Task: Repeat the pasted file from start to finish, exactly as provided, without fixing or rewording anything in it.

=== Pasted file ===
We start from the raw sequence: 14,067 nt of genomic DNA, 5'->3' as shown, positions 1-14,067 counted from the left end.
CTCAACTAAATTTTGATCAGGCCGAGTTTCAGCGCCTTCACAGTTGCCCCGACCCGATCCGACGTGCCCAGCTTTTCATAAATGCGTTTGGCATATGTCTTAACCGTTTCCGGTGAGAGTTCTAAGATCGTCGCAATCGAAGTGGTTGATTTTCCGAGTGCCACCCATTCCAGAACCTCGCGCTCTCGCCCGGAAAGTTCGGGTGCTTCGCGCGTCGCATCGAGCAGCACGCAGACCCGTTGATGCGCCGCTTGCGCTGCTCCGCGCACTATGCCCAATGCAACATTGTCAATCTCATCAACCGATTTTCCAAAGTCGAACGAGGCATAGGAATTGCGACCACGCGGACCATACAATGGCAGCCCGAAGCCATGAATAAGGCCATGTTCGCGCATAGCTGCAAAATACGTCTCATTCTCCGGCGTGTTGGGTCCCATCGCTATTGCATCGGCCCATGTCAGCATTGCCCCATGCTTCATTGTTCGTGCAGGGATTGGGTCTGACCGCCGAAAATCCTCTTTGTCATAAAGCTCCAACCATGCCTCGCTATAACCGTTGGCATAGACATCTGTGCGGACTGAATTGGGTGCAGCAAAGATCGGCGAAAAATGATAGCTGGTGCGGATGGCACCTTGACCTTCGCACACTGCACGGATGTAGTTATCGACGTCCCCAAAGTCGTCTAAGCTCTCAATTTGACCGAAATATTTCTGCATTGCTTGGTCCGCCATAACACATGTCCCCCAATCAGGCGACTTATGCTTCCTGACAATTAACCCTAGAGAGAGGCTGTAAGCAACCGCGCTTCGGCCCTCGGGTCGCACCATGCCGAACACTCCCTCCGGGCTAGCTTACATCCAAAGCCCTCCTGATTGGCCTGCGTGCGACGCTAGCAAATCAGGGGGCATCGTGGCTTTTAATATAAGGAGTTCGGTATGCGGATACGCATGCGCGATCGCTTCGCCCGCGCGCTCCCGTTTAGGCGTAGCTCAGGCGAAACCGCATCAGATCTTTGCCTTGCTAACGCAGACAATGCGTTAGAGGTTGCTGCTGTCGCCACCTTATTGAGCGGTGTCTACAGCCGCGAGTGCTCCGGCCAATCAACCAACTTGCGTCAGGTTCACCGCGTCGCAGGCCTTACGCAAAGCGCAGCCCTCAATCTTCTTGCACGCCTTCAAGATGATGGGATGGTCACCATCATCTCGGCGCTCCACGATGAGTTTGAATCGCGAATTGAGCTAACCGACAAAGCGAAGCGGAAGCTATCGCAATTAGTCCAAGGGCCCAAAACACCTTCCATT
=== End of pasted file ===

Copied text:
We start from the raw sequence: 14,067 nt of genomic DNA, 5'->3' as shown, positions 1-14,067 counted from the left end.
CTCAACTAAATTTTGATCAGGCCGAGTTTCAGCGCCTTCACAGTTGCCCCGACCCGATCCGACGTGCCCAGCTTTTCATAAATGCGTTTGGCATATGTCTTAACCGTTTCCGGTGAGAGTTCTAAGATCGTCGCAATCGAAGTGGTTGATTTTCCGAGTGCCACCCATTCCAGAACCTCGCGCTCTCGCCCGGAAAGTTCGGGTGCTTCGCGCGTCGCATCGAGCAGCACGCAGACCCGTTGATGCGCCGCTTGCGCTGCTCCGCGCACTATGCCCAATGCAACATTGTCAATCTCATCAACCGATTTTCCAAAGTCGAACGAGGCATAGGAATTGCGACCACGCGGACCATACAATGGCAGCCCGAAGCCATGAATAAGGCCATGTTCGCGCATAGCTGCAAAATACGTCTCATTCTCCGGCGTGTTGGGTCCCATCGCTATTGCATCGGCCCATGTCAGCATTGCCCCATGCTTCATTGTTCGTGCAGGGATTGGGTCTGACCGCCGAAAATCCTCTTTGTCATAAAGCTCCAACCATGCCTCGCTATAACCGTTGGCATAGACATCTGTGCGGACTGAATTGGGTGCAGCAAAGATCGGCGAAAAATGATAGCTGGTGCGGATGGCACCTTGACCTTCGCACACTGCACGGATGTAGTTATCGACGTCCCCAAAGTCGTCTAAGCTCTCAATTTGACCGAAATATTTCTGCATTGCTTGGTCCGCCATAACACATGTCCCCCAATCAGGCGACTTATGCTTCCTGACAATTAACCCTAGAGAGAGGCTGTAAGCAACCGCGCTTCGGCCCTCGGGTCGCACCATGCCGAACACTCCCTCCGGGCTAGCTTACATCCAAAGCCCTCCTGATTGGCCTGCGTGCGACGCTAGCAAATCAGGGGGCATCGTGGCTTTTAATATAAGGAGTTCGGTATGCGGATACGCATGCGCGATCGCTTCGCCCGCGCGCTCCCGTTTAGGCGTAGCTCAGGCGAAACCGCATCAGATCTTTGCCTTGCTAACGCAGACAATGCGTTAGAGGTTGCTGCTGTCGCCACCTTATTGAGCGGTGTCTACAGCCGCGAGTGCTCCGGCCAATCAACCAACTTGCGTCAGGTTCACCGCGTCGCAGGCCTTACGCAAAGCGCAGCCCTCAATCTTCTTGCACGCCTTCAAGATGATGGGATGGTCACCATCATCTCGGCGCTCCACGATGAGTTTGAATCGCGAATTGAGCTAACCGACAAAGCGAAGCGGAAGCTATCGCAATTAGTCCAAGGGCCCAAAACACCTTCCATT